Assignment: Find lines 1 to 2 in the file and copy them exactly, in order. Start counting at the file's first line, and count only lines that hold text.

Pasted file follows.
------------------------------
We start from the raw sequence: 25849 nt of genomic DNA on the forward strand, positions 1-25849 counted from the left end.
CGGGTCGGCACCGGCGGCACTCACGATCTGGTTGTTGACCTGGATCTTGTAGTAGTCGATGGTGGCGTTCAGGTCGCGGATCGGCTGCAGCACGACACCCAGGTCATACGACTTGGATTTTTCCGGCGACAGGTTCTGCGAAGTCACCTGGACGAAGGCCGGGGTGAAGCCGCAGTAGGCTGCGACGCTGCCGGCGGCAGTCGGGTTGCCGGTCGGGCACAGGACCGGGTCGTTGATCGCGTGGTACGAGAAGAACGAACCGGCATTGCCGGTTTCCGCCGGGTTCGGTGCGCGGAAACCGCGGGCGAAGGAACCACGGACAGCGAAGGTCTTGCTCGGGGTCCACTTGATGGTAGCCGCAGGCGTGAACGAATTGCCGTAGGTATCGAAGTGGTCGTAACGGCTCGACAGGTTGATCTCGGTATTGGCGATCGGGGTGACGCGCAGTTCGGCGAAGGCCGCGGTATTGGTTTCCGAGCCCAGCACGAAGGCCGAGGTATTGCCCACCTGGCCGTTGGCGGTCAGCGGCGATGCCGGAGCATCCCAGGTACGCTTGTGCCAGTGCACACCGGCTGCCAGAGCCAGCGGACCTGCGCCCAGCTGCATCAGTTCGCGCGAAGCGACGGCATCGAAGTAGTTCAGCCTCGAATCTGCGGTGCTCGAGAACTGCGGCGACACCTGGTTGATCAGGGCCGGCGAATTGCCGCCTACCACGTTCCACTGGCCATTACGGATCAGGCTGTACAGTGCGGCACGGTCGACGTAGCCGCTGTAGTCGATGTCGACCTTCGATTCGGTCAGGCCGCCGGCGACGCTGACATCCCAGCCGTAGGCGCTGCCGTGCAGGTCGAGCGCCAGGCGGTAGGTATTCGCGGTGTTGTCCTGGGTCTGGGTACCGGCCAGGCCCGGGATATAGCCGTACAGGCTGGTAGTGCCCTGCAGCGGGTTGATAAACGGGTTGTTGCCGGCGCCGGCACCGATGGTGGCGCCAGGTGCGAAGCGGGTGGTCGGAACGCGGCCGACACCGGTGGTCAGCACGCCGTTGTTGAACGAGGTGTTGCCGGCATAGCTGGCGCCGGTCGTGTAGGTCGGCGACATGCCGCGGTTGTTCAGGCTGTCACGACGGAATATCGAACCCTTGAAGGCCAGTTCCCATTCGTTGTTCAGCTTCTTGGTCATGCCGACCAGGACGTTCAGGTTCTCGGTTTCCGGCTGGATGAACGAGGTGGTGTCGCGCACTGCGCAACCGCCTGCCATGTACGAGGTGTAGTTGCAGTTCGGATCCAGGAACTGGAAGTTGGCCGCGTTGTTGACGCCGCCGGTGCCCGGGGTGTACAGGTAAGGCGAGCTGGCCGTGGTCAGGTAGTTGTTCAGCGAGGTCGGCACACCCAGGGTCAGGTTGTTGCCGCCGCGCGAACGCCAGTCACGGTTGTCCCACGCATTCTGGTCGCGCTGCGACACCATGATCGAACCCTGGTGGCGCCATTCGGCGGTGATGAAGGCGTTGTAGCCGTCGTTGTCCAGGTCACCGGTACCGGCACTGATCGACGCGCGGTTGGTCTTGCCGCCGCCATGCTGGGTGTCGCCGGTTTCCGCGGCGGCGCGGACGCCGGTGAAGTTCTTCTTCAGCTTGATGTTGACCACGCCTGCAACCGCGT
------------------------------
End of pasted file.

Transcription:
We start from the raw sequence: 25849 nt of genomic DNA on the forward strand, positions 1-25849 counted from the left end.
CGGGTCGGCACCGGCGGCACTCACGATCTGGTTGTTGACCTGGATCTTGTAGTAGTCGATGGTGGCGTTCAGGTCGCGGATCGGCTGCAGCACGACACCCAGGTCATACGACTTGGATTTTTCCGGCGACAGGTTCTGCGAAGTCACCTGGACGAAGGCCGGGGTGAAGCCGCAGTAGGCTGCGACGCTGCCGGCGGCAGTCGGGTTGCCGGTCGGGCACAGGACCGGGTCGTTGATCGCGTGGTACGAGAAGAACGAACCGGCATTGCCGGTTTCCGCCGGGTTCGGTGCGCGGAAACCGCGGGCGAAGGAACCACGGACAGCGAAGGTCTTGCTCGGGGTCCACTTGATGGTAGCCGCAGGCGTGAACGAATTGCCGTAGGTATCGAAGTGGTCGTAACGGCTCGACAGGTTGATCTCGGTATTGGCGATCGGGGTGACGCGCAGTTCGGCGAAGGCCGCGGTATTGGTTTCCGAGCCCAGCACGAAGGCCGAGGTATTGCCCACCTGGCCGTTGGCGGTCAGCGGCGATGCCGGAGCATCCCAGGTACGCTTGTGCCAGTGCACACCGGCTGCCAGAGCCAGCGGACCTGCGCCCAGCTGCATCAGTTCGCGCGAAGCGACGGCATCGAAGTAGTTCAGCCTCGAATCTGCGGTGCTCGAGAACTGCGGCGACACCTGGTTGATCAGGGCCGGCGAATTGCCGCCTACCACGTTCCACTGGCCATTACGGATCAGGCTGTACAGTGCGGCACGGTCGACGTAGCCGCTGTAGTCGATGTCGACCTTCGATTCGGTCAGGCCGCCGGCGACGCTGACATCCCAGCCGTAGGCGCTGCCGTGCAGGTCGAGCGCCAGGCGGTAGGTATTCGCGGTGTTGTCCTGGGTCTGGGTACCGGCCAGGCCCGGGATATAGCCGTACAGGCTGGTAGTGCCCTGCAGCGGGTTGATAAACGGGTTGTTGCCGGCGCCGGCACCGATGGTGGCGCCAGGTGCGAAGCGGGTGGTCGGAACGCGGCCGACACCGGTGGTCAGCACGCCGTTGTTGAACGAGGTGTTGCCGGCATAGCTGGCGCCGGTCGTGTAGGTCGGCGACATGCCGCGGTTGTTCAGGCTGTCACGACGGAATATCGAACCCTTGAAGGCCAGTTCCCATTCGTTGTTCAGCTTCTTGGTCATGCCGACCAGGACGTTCAGGTTCTCGGTTTCCGGCTGGATGAACGAGGTGGTGTCGCGCACTGCGCAACCGCCTGCCATGTACGAGGTGTAGTTGCAGTTCGGATCCAGGAACTGGAAGTTGGCCGCGTTGTTGACGCCGCCGGTGCCCGGGGTGTACAGGTAAGGCGAGCTGGCCGTGGTCAGGTAGTTGTTCAGCGAGGTCGGCACACCCAGGGTCAGGTTGTTGCCGCCGCGCGAACGCCAGTCACGGTTGTCCCACGCATTCTGGTCGCGCTGCGACACCATGATCGAACCCTGGTGGCGCCATTCGGCGGTGATGAAGGCGTTGTAGCCGTCGTTGTCCAGGTCACCGGTACCGGCACTGATCGACGCGCGGTTGGTCTTGCCGCCGCCATGCTGGGTGTCGCCGGTTTCCGCGGCGGCGCGGACGCCGGTGAAGTTCTTCTTCAGCTTGATGTTGACCACGCCTGCAACCGCGT